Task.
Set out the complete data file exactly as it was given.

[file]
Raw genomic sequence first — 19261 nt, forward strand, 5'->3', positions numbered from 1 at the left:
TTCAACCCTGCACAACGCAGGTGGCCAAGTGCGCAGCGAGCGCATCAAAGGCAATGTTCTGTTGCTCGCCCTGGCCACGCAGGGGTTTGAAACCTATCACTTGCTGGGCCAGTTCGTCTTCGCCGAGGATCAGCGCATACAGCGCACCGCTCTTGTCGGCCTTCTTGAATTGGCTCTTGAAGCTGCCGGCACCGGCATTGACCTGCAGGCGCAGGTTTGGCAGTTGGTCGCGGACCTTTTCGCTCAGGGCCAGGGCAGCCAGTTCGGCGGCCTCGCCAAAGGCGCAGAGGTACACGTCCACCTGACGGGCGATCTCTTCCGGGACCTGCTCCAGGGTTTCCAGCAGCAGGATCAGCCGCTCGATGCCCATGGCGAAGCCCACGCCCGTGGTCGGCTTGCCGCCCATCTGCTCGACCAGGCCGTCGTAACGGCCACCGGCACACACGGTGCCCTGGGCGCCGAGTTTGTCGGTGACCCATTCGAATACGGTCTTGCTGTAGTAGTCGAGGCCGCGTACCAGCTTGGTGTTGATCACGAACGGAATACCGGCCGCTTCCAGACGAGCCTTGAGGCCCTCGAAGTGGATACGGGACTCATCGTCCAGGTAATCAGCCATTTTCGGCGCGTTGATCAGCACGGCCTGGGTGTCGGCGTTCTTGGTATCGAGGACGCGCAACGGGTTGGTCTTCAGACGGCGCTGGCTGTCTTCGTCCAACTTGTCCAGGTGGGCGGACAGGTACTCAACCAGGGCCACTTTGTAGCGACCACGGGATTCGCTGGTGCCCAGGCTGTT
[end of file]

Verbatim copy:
Raw genomic sequence first — 19261 nt, forward strand, 5'->3', positions numbered from 1 at the left:
TTCAACCCTGCACAACGCAGGTGGCCAAGTGCGCAGCGAGCGCATCAAAGGCAATGTTCTGTTGCTCGCCCTGGCCACGCAGGGGTTTGAAACCTATCACTTGCTGGGCCAGTTCGTCTTCGCCGAGGATCAGCGCATACAGCGCACCGCTCTTGTCGGCCTTCTTGAATTGGCTCTTGAAGCTGCCGGCACCGGCATTGACCTGCAGGCGCAGGTTTGGCAGTTGGTCGCGGACCTTTTCGCTCAGGGCCAGGGCAGCCAGTTCGGCGGCCTCGCCAAAGGCGCAGAGGTACACGTCCACCTGACGGGCGATCTCTTCCGGGACCTGCTCCAGGGTTTCCAGCAGCAGGATCAGCCGCTCGATGCCCATGGCGAAGCCCACGCCCGTGGTCGGCTTGCCGCCCATCTGCTCGACCAGGCCGTCGTAACGGCCACCGGCACACACGGTGCCCTGGGCGCCGAGTTTGTCGGTGACCCATTCGAATACGGTCTTGCTGTAGTAGTCGAGGCCGCGTACCAGCTTGGTGTTGATCACGAACGGAATACCGGCCGCTTCCAGACGAGCCTTGAGGCCCTCGAAGTGGATACGGGACTCATCGTCCAGGTAATCAGCCATTTTCGGCGCGTTGATCAGCACGGCCTGGGTGTCGGCGTTCTTGGTATCGAGGACGCGCAACGGGTTGGTCTTCAGACGGCGCTGGCTGTCTTCGTCCAACTTGTCCAGGTGGGCGGACAGGTACTCAACCAGGGCCACTTTGTAGCGACCACGGGATTCGCTGGTGCCCAGGCTGTT